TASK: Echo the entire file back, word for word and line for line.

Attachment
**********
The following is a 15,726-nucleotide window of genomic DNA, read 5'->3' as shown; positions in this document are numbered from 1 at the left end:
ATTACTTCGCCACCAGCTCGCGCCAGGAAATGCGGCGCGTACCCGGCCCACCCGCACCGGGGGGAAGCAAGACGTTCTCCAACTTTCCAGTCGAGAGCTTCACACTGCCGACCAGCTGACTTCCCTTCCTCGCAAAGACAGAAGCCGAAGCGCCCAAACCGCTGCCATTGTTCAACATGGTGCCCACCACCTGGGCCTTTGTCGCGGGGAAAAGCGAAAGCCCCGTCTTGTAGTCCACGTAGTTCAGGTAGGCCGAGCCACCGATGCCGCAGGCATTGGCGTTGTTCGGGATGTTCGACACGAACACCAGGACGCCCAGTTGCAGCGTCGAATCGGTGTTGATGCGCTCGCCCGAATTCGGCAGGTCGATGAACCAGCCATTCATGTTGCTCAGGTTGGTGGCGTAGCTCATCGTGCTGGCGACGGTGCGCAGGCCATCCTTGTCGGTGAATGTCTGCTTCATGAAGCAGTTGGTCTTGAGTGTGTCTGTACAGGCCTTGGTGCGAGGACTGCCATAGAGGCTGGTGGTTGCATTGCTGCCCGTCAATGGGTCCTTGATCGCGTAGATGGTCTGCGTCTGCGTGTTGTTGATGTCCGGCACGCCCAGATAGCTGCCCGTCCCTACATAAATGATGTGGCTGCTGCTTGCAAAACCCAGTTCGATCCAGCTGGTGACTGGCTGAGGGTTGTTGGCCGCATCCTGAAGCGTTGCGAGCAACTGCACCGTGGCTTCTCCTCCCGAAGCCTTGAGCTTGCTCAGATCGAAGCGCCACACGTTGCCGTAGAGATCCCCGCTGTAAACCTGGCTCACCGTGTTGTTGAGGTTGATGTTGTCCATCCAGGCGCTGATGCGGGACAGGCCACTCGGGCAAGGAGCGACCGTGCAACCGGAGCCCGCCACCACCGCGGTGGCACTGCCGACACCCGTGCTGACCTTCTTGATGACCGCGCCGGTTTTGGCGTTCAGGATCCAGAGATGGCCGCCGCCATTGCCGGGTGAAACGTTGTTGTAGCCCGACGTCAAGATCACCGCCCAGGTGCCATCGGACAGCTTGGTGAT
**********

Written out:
The following is a 15,726-nucleotide window of genomic DNA, read 5'->3' as shown; positions in this document are numbered from 1 at the left end:
ATTACTTCGCCACCAGCTCGCGCCAGGAAATGCGGCGCGTACCCGGCCCACCCGCACCGGGGGGAAGCAAGACGTTCTCCAACTTTCCAGTCGAGAGCTTCACACTGCCGACCAGCTGACTTCCCTTCCTCGCAAAGACAGAAGCCGAAGCGCCCAAACCGCTGCCATTGTTCAACATGGTGCCCACCACCTGGGCCTTTGTCGCGGGGAAAAGCGAAAGCCCCGTCTTGTAGTCCACGTAGTTCAGGTAGGCCGAGCCACCGATGCCGCAGGCATTGGCGTTGTTCGGGATGTTCGACACGAACACCAGGACGCCCAGTTGCAGCGTCGAATCGGTGTTGATGCGCTCGCCCGAATTCGGCAGGTCGATGAACCAGCCATTCATGTTGCTCAGGTTGGTGGCGTAGCTCATCGTGCTGGCGACGGTGCGCAGGCCATCCTTGTCGGTGAATGTCTGCTTCATGAAGCAGTTGGTCTTGAGTGTGTCTGTACAGGCCTTGGTGCGAGGACTGCCATAGAGGCTGGTGGTTGCATTGCTGCCCGTCAATGGGTCCTTGATCGCGTAGATGGTCTGCGTCTGCGTGTTGTTGATGTCCGGCACGCCCAGATAGCTGCCCGTCCCTACATAAATGATGTGGCTGCTGCTTGCAAAACCCAGTTCGATCCAGCTGGTGACTGGCTGAGGGTTGTTGGCCGCATCCTGAAGCGTTGCGAGCAACTGCACCGTGGCTTCTCCTCCCGAAGCCTTGAGCTTGCTCAGATCGAAGCGCCACACGTTGCCGTAGAGATCCCCGCTGTAAACCTGGCTCACCGTGTTGTTGAGGTTGATGTTGTCCATCCAGGCGCTGATGCGGGACAGGCCACTCGGGCAAGGAGCGACCGTGCAACCGGAGCCCGCCACCACCGCGGTGGCACTGCCGACACCCGTGCTGACCTTCTTGATGACCGCGCCGGTTTTGGCGTTCAGGATCCAGAGATGGCCGCCGCCATTGCCGGGTGAAACGTTGTTGTAGCCCGACGTCAAGATCACCGCCCAGGTGCCATCGGACAGCTTGGTGAT